Three years ago, Shadrack Frimpong graduated from Penn with one of its most prestigious awards. This fall, he is back on campus to learn more.
A Social Policy and Practice graduate student and 2015 College graduate, Frimpong is a nonprofit entrepreneur who has made education and health treatment more accessible for many Ghanaians. He has returned to Penn to pursue a master’s degree in Nonprofit Leadership, with the ultimate goal of growing his own nonprofit organization, Cocoa360.
The first person from his Ghanaian village to attend college, Frimpong graduated from Penn as a recipient of Amy Gutmann’s President’s Engagement Prize, a $150,000 award for Penn seniors’ civic engagement projects. He utilized this funding to create Cocoa360, which runs a tuition-free all-girls school and community health facility from the proceeds of a cocoa farm in Tarkwa Breman, a small village in Ghana where Frimpong grew up.
Cocoa360 aims to empower rural farming communities by setting up self-sustaining models that tie the success of agriculture to community infrastructure, like education access and healthcare. Frimpong said guiding Cocoa360 requires theory, so he is pursuing a master’s degree to hone his organizational strategies.
Frimpong gives Penn much of the credit.
"I took a course on the biology of food, which helped me realize that many of the problems that we face are related to nutrition and agriculture,” Frimpong said. “I realized that we could take agriculture to impact other parts of the world.”
In particular, he said Penn helped him realize the importance of educating women.
"Coming to Penn and meeting so many young women who are so smart really shifted my mind and understanding of woman empowerment,” Frimpong said.
After finishing his master’s degree, he said he hopes to pursue a one-year degree in public health, which will teach him how to research and publish the organization’s findings. He then plans to obtain a degree in medicine, which will allow him to “get closer to patients and understand what to do better for them at a population level.”
Cocoa360’s Chief Operating Officer Susi Neher said Frimpong’s intelligence and clear visions for the Tarkwa Breman community have contributed to the success of the organization, which now has a staff of around 30 people. Cocoa360 has offices in Ghana and the United States and is planning on opening a center in London.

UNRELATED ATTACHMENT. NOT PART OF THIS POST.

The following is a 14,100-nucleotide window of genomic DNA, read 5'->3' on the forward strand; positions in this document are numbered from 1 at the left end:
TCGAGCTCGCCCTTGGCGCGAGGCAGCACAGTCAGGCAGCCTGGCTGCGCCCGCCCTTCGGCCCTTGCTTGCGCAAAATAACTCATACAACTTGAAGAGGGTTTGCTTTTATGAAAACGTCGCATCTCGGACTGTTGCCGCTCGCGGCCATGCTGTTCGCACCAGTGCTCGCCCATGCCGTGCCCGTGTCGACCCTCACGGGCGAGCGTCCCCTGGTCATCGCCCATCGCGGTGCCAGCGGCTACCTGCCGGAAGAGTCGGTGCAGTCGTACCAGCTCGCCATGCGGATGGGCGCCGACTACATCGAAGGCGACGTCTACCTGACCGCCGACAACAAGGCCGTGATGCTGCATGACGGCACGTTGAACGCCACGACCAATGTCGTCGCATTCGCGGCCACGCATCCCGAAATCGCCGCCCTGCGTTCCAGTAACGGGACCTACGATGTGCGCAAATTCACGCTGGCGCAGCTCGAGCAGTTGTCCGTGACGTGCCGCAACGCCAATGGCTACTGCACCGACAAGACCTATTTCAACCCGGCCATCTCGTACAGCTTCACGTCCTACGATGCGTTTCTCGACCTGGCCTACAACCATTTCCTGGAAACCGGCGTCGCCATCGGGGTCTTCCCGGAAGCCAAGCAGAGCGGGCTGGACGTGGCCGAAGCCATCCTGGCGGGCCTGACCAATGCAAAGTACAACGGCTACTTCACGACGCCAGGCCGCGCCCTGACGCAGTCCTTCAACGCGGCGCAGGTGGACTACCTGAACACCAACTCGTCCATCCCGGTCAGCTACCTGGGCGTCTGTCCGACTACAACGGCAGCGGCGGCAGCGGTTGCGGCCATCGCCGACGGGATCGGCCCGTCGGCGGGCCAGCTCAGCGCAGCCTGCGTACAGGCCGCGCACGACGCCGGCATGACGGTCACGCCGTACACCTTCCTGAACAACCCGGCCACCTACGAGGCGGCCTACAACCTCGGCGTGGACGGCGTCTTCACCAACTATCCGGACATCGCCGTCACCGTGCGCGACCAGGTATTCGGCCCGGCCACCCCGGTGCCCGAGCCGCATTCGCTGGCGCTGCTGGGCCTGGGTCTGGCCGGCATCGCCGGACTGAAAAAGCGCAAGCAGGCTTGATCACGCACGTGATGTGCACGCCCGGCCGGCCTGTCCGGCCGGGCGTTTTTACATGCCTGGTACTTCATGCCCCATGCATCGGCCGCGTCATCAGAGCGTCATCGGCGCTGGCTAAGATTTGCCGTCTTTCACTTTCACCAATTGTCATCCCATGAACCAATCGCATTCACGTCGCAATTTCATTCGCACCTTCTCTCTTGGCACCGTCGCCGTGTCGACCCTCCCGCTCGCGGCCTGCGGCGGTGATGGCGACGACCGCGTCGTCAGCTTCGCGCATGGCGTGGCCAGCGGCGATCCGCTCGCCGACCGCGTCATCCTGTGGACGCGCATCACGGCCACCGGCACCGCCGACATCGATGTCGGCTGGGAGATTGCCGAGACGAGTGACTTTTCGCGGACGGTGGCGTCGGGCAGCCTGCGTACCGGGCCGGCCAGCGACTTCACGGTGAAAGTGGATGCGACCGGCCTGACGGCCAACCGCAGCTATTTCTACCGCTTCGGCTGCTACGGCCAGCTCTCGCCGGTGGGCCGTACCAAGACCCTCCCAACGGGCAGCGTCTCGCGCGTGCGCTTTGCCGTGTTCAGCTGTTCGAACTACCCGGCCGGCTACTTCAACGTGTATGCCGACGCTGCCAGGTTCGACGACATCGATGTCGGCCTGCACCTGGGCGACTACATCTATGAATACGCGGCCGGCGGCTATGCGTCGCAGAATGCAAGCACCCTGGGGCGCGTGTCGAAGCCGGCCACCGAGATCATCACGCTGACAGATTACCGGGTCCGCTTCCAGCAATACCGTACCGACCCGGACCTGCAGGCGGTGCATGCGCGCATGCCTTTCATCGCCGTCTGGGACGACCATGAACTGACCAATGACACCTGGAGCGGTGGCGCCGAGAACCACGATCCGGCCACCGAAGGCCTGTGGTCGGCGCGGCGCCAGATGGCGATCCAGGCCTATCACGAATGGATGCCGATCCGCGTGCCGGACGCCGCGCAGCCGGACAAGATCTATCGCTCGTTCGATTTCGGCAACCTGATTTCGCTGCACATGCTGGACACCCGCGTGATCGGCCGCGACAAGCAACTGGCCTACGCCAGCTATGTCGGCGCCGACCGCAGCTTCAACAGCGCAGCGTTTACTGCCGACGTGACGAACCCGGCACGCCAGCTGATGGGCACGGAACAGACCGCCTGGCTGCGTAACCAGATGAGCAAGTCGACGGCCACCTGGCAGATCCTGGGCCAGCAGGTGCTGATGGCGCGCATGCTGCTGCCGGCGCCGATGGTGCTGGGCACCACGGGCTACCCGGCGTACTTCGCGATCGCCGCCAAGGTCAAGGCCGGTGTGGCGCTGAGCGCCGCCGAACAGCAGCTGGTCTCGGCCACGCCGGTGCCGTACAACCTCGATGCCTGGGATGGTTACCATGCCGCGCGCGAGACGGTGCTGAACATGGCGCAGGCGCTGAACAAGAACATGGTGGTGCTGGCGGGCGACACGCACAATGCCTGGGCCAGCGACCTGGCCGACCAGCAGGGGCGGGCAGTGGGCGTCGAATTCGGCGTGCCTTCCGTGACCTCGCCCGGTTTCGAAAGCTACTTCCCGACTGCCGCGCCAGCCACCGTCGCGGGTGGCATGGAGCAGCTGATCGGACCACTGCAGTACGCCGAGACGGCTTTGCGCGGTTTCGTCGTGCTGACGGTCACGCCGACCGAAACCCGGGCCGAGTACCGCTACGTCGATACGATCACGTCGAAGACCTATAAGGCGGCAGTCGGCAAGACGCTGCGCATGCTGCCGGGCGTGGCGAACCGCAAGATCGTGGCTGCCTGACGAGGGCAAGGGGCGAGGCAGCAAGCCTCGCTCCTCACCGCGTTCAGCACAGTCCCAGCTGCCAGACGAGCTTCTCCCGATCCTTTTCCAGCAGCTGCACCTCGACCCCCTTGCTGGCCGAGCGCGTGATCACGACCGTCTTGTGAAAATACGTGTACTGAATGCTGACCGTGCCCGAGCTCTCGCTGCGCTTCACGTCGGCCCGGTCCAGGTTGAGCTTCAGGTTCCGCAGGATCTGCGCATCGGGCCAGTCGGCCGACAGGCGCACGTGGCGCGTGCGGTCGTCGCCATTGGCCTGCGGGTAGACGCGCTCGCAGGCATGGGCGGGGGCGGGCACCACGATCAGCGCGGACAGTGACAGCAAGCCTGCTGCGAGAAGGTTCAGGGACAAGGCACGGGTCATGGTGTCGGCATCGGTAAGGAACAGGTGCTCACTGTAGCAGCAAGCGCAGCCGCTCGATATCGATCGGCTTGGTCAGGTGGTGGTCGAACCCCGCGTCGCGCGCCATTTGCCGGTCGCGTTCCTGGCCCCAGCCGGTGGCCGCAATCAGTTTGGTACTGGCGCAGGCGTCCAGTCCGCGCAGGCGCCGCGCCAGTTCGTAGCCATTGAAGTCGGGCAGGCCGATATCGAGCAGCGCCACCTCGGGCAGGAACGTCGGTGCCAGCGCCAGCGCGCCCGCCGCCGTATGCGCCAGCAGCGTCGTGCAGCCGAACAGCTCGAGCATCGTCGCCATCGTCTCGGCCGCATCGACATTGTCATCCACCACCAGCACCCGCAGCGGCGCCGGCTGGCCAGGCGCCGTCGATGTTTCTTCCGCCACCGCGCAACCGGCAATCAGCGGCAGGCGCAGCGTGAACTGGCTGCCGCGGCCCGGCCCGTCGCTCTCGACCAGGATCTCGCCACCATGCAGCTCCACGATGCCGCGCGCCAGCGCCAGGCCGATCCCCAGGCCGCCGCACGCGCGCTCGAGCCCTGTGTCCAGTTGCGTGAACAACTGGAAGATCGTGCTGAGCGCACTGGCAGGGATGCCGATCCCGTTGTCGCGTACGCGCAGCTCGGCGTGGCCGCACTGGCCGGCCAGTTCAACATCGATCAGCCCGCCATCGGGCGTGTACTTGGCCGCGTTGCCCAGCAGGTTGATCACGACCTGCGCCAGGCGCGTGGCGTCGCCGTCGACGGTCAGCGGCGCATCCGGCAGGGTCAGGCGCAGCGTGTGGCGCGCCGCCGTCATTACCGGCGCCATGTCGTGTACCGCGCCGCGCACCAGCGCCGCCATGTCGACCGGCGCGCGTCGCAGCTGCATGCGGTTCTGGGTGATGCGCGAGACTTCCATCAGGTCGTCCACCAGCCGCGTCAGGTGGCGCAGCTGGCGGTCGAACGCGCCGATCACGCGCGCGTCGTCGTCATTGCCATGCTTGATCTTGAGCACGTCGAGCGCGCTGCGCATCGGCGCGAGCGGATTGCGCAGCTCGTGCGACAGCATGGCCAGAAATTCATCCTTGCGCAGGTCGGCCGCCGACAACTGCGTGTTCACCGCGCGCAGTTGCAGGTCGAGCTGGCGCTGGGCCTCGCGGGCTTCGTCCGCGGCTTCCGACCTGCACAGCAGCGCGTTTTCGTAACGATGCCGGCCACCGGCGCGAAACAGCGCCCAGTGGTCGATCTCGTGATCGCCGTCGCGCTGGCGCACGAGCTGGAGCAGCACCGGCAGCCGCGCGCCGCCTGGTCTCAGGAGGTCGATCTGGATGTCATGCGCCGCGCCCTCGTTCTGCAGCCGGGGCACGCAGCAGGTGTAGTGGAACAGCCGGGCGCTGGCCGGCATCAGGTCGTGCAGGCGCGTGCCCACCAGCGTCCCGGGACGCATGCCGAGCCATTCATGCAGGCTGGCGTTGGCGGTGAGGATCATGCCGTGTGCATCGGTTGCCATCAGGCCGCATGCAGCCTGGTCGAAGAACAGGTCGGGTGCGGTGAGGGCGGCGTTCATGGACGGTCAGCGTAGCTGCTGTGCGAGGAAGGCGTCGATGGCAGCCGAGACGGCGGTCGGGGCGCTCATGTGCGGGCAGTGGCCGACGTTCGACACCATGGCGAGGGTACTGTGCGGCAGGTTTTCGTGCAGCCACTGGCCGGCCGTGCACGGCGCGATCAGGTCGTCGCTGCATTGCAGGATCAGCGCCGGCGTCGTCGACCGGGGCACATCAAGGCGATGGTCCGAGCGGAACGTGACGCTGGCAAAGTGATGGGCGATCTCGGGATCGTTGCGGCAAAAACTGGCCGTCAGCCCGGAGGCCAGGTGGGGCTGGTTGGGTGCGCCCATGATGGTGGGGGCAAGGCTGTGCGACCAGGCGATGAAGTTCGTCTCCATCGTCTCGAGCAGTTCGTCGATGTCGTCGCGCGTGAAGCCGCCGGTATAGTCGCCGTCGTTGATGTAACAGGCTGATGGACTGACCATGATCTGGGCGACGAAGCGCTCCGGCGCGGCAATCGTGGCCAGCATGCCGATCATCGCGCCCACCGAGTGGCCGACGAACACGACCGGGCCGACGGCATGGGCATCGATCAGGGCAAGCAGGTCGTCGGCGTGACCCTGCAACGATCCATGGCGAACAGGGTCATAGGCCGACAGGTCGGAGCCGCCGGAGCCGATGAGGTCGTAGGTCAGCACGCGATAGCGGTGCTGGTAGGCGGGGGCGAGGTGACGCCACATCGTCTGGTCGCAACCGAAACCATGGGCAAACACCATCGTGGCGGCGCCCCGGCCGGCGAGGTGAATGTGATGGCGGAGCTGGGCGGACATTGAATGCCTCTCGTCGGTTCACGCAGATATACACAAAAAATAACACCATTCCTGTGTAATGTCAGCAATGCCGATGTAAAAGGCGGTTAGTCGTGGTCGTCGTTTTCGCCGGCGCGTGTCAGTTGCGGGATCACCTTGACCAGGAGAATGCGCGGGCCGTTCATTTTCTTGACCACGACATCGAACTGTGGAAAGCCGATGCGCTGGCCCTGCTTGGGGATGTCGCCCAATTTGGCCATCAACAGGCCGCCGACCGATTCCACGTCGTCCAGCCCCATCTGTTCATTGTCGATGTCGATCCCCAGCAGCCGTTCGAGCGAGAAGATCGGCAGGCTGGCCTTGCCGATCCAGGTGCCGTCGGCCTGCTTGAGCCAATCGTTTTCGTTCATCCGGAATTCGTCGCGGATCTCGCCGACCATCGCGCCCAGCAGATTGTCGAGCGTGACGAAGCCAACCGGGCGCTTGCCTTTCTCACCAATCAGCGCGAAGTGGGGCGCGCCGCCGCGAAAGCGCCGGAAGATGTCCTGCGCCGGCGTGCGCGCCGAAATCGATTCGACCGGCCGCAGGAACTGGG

“Everyone comes to work everyday with such enthusiasm,” Neher said. “Tarkwa Breman has very little internet access, and it can be a harsh environment, but everyone is very much dedicated to their work, which really shows you that you must be doing something special."
Currently, much of Cocoa360’s founding staff, board members, and fellows are Penn alum or faculty members. Frimpong’s mentor and Penn professor of medicine Harvey Rubin said Frimpong has been able to “recruit really smart people to his village, doing health assessments and various projects.”
“Shadrack is one of the most highly-motivated, charismatic, intelligent, caring people I've ever come across,” said Rubin, who is also a Cocoa360 board member. “He has a clear vision of what he wants to accomplish in Ghana, in educating young women and girls and bringing health care to his village."
The President's Engagement Prize intends to fund a Penn students' projects for one year after they graduate, though Frimpong has extended his investment in Cocoa360. Ultimately, Frimpong attributes much of his success to the Prize, which allowed him to create ripples of change in thousands of Ghanians’ lives.
“The President’s Engagement Prize is an impact legacy that Penn should be proud of,” Frimpong said.
“The chances of someone growing up without running water and electricity and ending up at an Ivy League school is zero to nothing,” Frimpong added. “Penn gave me the opportunity to be able to go back to my community to make change.”